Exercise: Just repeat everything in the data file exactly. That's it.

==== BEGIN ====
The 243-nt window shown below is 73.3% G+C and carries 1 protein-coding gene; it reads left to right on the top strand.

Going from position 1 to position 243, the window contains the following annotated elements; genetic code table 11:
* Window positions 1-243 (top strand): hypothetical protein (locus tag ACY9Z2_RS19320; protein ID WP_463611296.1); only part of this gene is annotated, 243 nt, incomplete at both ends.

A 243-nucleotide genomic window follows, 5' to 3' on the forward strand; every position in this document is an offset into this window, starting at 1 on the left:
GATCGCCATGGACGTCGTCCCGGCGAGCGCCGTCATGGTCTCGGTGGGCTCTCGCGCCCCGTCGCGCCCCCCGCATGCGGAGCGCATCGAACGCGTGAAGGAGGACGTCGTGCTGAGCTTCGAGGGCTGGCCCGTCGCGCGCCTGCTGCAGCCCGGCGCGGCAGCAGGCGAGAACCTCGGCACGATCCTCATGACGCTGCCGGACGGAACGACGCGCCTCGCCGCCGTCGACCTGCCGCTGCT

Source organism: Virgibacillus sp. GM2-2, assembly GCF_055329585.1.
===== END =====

The 243-nt window shown below is 73.3% G+C and carries 1 protein-coding gene; it reads left to right on the top strand.

Going from position 1 to position 243, the window contains the following annotated elements; genetic code table 11:
* Window positions 1-243 (top strand): hypothetical protein (locus tag ACY9Z2_RS19320; protein ID WP_463611296.1); only part of this gene is annotated, 243 nt, incomplete at both ends.

A 243-nucleotide genomic window follows, 5' to 3' on the forward strand; every position in this document is an offset into this window, starting at 1 on the left:
GATCGCCATGGACGTCGTCCCGGCGAGCGCCGTCATGGTCTCGGTGGGCTCTCGCGCCCCGTCGCGCCCCCCGCATGCGGAGCGCATCGAACGCGTGAAGGAGGACGTCGTGCTGAGCTTCGAGGGCTGGCCCGTCGCGCGCCTGCTGCAGCCCGGCGCGGCAGCAGGCGAGAACCTCGGCACGATCCTCATGACGCTGCCGGACGGAACGACGCGCCTCGCCGCCGTCGACCTGCCGCTGCT

Source organism: Virgibacillus sp. GM2-2, assembly GCF_055329585.1.